In the Name of the Family picks up where Blood and Beauty, Dunant’s first novel about the Borgias, left off. The story continues with Lucrezia travelling to the home of her soon-to-be third husband, conquering the hearts of diplomats and townspeople along the way, and with Cesare marching remorselessly through Italy, the only idea in his mind that of conquest. Meanwhile Rodrigo continues his machinations behind the scenes, manipulating those around him to get exactly what he wants – though the effort of doing so is starting to catch up with him.

As with Blood and Beauty, Dunant has done a sterling job of crafting believable and three-dimensional characters out of what we know about the Borgias, their actions playing out against a backdrop of immense political upheaval. I particularly enjoyed the snatches of writing and dialogue taken from real letters. Dunant effortlessly blends fiction and historical facts to create an immersive and entertaining read.

Although we are given a broad sweep of history, the reader never loses sight of the characters at the centre of the story. Lucrezia is a beguiling and intriguing young woman far from the merciless harlot she has often been cast as in the past. Rodrigo is half-amusing, half-terrifying, for his love for his family trumps all else – even his religion. But the star here is Cesare, a man so in love with the creation of his own legend that he doesn’t dare slow down, not even to sleep.

The pace of this novel isn’t always thrilling (Dunant does like her details) but the story is engrossing all the same. As Lucrezia begins to discover her own power and the possibilities for manipulation that come with it, and Cesare continues his audacious grab for power, we wonder how long the Borgias can possibly remain at the top before their dynasty starts to fall.

This is a world of two halves: on one hand the brutal and terrifying world of assassins in the night and armies at war, and on the other the shadowy rooms inside palaces where double dealings and secret courtships take place. Both are equally well-written and just as much fun to spend time in.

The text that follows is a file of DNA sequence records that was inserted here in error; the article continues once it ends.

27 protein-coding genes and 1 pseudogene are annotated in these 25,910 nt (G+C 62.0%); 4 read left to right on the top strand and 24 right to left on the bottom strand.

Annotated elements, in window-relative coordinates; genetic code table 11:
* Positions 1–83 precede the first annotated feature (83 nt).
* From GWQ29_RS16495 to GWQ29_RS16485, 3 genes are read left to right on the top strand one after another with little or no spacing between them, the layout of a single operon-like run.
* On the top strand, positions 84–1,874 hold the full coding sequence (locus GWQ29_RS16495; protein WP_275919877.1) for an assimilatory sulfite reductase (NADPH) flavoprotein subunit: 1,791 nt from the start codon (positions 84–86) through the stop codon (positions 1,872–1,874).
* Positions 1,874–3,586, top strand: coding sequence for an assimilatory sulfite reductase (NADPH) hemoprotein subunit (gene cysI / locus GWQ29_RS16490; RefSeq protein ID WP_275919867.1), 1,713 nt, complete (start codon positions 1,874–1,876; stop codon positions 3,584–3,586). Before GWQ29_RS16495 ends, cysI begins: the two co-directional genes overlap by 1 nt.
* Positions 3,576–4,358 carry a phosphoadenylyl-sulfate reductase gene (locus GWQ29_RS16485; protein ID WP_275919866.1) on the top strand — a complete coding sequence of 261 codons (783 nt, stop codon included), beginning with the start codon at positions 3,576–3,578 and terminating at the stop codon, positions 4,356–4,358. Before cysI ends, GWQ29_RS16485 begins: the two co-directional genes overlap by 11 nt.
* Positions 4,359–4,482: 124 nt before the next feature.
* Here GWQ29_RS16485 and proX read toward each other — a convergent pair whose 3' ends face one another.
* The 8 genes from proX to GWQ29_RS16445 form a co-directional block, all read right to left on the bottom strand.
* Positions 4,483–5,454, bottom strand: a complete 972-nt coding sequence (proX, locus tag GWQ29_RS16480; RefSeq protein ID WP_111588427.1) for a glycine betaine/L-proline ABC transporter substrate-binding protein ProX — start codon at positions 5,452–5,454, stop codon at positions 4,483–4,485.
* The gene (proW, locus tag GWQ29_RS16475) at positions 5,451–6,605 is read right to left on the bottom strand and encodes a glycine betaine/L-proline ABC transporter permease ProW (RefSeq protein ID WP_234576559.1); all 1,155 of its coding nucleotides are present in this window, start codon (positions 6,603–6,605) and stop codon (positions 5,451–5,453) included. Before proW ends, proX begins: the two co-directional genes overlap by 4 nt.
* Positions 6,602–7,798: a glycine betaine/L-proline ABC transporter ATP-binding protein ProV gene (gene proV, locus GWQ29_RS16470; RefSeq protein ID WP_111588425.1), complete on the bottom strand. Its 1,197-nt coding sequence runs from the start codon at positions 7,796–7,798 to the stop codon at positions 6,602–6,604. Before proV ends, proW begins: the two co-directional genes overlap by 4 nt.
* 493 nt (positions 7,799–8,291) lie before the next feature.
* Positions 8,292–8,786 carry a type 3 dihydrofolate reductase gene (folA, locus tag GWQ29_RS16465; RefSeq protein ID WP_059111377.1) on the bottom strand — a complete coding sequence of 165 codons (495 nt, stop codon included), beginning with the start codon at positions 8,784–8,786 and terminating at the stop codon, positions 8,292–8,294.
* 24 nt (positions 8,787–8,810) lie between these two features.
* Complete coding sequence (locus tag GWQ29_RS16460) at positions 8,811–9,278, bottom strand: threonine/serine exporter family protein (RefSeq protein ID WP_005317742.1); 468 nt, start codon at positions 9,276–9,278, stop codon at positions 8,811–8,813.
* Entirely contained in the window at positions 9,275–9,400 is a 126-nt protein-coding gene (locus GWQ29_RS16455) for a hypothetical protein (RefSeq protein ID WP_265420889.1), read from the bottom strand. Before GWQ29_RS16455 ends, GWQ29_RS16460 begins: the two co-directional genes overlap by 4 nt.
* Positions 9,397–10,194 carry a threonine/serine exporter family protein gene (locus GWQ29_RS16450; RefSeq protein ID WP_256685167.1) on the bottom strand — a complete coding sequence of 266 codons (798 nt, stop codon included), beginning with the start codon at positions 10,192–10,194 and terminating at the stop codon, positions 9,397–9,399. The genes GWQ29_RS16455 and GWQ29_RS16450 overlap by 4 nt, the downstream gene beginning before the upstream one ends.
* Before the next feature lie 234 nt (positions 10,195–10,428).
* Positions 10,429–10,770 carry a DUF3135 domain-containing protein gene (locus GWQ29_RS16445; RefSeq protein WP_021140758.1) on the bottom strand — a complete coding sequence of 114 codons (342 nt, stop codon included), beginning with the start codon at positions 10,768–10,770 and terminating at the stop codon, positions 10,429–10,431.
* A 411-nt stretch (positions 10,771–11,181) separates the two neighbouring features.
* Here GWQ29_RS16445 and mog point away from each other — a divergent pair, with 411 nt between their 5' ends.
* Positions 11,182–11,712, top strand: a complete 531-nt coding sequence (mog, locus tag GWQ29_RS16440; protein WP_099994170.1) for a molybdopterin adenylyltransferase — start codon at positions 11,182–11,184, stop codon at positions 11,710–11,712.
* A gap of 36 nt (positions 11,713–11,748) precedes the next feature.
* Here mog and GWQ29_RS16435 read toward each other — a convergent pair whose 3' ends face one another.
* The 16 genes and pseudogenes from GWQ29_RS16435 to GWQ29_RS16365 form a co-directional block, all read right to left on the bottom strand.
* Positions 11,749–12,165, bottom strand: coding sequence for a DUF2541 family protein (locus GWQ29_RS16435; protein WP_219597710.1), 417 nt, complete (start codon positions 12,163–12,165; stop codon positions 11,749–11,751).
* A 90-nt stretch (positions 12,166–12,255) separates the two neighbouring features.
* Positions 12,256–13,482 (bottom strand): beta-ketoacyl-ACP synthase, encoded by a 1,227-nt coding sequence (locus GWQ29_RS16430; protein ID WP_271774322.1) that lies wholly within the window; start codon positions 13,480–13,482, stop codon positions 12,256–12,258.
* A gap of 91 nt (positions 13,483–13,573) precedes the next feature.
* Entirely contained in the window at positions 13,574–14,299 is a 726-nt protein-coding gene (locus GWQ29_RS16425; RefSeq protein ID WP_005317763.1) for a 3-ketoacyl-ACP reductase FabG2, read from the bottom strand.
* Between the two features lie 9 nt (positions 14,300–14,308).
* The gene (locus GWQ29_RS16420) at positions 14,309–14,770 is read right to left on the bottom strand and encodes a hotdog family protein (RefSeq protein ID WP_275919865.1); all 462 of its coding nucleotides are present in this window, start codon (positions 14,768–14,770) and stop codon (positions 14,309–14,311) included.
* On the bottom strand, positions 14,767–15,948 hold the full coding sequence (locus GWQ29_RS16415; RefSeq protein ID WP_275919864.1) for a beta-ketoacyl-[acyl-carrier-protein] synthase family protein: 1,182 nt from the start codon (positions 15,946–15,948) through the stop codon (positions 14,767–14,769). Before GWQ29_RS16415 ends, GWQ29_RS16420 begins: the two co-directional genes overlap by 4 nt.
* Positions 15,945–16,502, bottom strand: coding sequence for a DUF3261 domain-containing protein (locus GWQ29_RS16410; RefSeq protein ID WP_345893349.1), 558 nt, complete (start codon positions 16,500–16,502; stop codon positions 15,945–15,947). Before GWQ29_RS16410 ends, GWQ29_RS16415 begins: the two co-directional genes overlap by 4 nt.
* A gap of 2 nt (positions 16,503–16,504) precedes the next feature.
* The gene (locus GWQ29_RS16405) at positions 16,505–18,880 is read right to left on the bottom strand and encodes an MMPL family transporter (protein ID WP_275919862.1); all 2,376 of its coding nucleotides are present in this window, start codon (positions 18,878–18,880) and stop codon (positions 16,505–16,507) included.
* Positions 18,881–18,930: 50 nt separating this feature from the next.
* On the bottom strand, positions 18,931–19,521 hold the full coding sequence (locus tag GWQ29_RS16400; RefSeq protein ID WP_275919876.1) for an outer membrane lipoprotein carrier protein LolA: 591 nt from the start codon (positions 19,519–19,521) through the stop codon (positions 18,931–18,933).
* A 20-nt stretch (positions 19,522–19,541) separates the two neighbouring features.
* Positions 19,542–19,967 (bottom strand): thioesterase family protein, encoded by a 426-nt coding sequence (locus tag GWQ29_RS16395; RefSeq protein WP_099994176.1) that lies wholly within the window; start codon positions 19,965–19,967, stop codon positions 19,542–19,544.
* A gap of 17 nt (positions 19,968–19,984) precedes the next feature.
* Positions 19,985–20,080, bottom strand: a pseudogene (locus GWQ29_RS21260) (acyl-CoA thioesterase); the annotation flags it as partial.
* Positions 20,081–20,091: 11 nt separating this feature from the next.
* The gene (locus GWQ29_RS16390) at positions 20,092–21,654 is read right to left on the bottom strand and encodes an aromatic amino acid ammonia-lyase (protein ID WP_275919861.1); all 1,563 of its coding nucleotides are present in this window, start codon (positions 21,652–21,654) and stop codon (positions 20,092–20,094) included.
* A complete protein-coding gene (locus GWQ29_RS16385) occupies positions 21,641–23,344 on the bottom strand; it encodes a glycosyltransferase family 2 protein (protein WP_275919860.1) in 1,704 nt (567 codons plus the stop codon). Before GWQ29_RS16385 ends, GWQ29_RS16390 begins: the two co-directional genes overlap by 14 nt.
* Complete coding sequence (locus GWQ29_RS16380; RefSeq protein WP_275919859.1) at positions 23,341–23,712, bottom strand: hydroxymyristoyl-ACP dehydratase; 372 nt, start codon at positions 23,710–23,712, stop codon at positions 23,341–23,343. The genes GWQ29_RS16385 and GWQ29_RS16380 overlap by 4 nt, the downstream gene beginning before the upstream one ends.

If I had a complaint about this book, it is that the ending seems rushed. After spending so much time in the company of these characters I would have liked a little more detail about how it all ends.

This is historical fiction at its very best: visceral, engrossing and gripping, In the Name of the Family completes a duology that every historical fiction fan should read.

Many thanks to Virago for a copy of this book in exchange for an honest review.

A mystery, crime novel, romance and ghost story all in one

The Possessions by Sara Flannery Murphy

The first time I meet Patrick Braddock, I’m wearing his wife’s lipstick. The colour is exactly wrong for me. Deep, ripe plum, nearly purple, the type of harsh shade that beautiful women wear to prove they can get away with anything. Against my ordinary features, the lipstick is as severe as a bloodstain. I feel like a misbehaving child trying on her mother’s makeup.

For five years Edie has worked for the Elysian Society, a secretive organisation that offers its clients the chance to reconnect with their dead loved ones by channelling them through living ‘Bodies’. Edie is regarded as the best Body in the team, but everything changes when Patrick, a distraught husband, comes to speak to his drowned wife. The more time Edie spends as the enigmatic Sylvia, the closer she comes to falling in love with Patrick. And the more mysterious Sylvia’s death begins to appear.

At its heart The Possessions is a ghost story – however, I can guarantee you’ve never read a ghost story quite like this before. This book is set in an unnamed city in an indeterminate time, and the reader is given scant details about the exact nature of how the Elysian Society carries out its mysterious – and slightly creepy – purpose. But despite the lack of detail I found myself tumbling headfirst into this world and unwilling to leave it for any length of time.

You would never guess that this is Murphy’s debut novel. Her writing is astoundingly confident and her sentences are crafted with such skill that she seems far more experienced. One moment she can have you sympathising wholeheartedly with Edie and her lonely lifestyle, and the next she can have your skin crawling with horror.